DP10284 Auctions vs. Negotiations: The Effects of Inefficient Renegotiation
|Author(s):||Fabian Herweg, Klaus M. Schmidt|
|Publication Date:||December 2014|
|Keyword(s):||adaptation costs, auctions, behavioral contract theory, loss aversion, negotiations, procurement, renegotiations|
|JEL(s):||D03, D82, D83, H57|
|Programme Areas:||Industrial Organization|
|Link to this Page:||cepr.org/active/publications/discussion_papers/dp.php?dpno=10284|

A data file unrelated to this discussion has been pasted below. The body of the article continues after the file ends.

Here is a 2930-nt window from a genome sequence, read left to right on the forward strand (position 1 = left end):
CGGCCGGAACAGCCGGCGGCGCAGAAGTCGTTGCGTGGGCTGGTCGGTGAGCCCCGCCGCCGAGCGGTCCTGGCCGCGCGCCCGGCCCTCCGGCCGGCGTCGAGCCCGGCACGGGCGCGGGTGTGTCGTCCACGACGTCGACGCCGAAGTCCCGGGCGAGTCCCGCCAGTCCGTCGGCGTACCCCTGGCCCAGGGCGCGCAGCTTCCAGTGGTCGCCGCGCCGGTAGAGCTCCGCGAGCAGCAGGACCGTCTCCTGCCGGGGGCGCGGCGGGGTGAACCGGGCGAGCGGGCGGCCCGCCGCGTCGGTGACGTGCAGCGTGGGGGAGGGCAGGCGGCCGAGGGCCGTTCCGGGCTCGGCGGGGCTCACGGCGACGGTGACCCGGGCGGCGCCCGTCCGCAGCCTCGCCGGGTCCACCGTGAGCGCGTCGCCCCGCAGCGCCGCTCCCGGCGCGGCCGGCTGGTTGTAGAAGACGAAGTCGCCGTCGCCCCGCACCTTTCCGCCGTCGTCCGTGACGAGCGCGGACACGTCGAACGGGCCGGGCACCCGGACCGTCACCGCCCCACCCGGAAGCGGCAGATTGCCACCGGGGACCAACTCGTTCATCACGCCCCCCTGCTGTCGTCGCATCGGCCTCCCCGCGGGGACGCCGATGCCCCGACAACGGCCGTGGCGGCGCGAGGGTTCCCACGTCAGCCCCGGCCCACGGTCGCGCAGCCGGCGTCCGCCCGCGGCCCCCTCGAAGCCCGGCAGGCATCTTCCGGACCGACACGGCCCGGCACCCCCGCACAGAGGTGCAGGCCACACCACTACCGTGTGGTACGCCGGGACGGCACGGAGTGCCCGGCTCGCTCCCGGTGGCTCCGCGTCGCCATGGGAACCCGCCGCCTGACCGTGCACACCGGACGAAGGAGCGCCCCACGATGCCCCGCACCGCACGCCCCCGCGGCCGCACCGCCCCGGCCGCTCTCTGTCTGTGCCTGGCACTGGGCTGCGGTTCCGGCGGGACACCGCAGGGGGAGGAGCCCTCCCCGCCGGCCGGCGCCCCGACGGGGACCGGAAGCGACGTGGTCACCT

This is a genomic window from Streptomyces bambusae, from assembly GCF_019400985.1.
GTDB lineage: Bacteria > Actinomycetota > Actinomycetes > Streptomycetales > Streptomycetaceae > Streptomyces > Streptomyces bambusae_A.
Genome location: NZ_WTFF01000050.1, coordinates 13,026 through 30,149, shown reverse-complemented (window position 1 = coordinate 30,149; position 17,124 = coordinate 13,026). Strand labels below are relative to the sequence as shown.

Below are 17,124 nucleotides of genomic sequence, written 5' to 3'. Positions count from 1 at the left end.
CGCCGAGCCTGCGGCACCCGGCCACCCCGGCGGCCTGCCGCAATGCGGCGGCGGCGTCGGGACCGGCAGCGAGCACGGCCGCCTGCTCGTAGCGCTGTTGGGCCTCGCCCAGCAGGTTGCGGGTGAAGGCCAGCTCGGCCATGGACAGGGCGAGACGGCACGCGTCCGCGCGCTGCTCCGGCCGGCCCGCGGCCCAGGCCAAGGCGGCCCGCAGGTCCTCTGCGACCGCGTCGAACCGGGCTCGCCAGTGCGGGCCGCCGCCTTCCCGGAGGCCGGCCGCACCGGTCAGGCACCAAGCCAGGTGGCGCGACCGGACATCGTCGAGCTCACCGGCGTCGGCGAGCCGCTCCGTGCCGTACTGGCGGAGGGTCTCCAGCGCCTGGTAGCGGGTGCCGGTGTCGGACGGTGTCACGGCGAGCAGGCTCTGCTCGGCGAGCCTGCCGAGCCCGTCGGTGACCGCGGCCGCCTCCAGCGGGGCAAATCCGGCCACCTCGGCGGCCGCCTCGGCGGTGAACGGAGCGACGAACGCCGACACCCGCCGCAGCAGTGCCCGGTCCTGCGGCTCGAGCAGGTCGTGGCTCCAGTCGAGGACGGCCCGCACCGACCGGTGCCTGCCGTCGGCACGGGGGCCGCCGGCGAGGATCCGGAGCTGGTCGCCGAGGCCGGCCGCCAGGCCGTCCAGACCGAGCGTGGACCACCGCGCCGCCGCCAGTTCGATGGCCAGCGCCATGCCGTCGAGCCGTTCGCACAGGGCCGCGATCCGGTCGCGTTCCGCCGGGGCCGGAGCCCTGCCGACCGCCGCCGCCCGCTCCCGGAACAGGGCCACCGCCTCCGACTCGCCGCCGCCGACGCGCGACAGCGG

For the procurement of complex goods the early exchange of information is important to avoid costly renegotiation ex post. We show that this is achieved by bilateral negotiations but not by auctions. Negotiations strictly outperforms auctions if sellers are likely to have superior information about possible design improvements, if renegotiation is costly, and if the buyer's bargaining position is sufficiently strong. Moreover, we show that negotiations provide stronger incentives for sellers to investigate possible design improvements than auctions. This provides an explanation for the widespread use of negotiations as a procurement mechanism in private industry.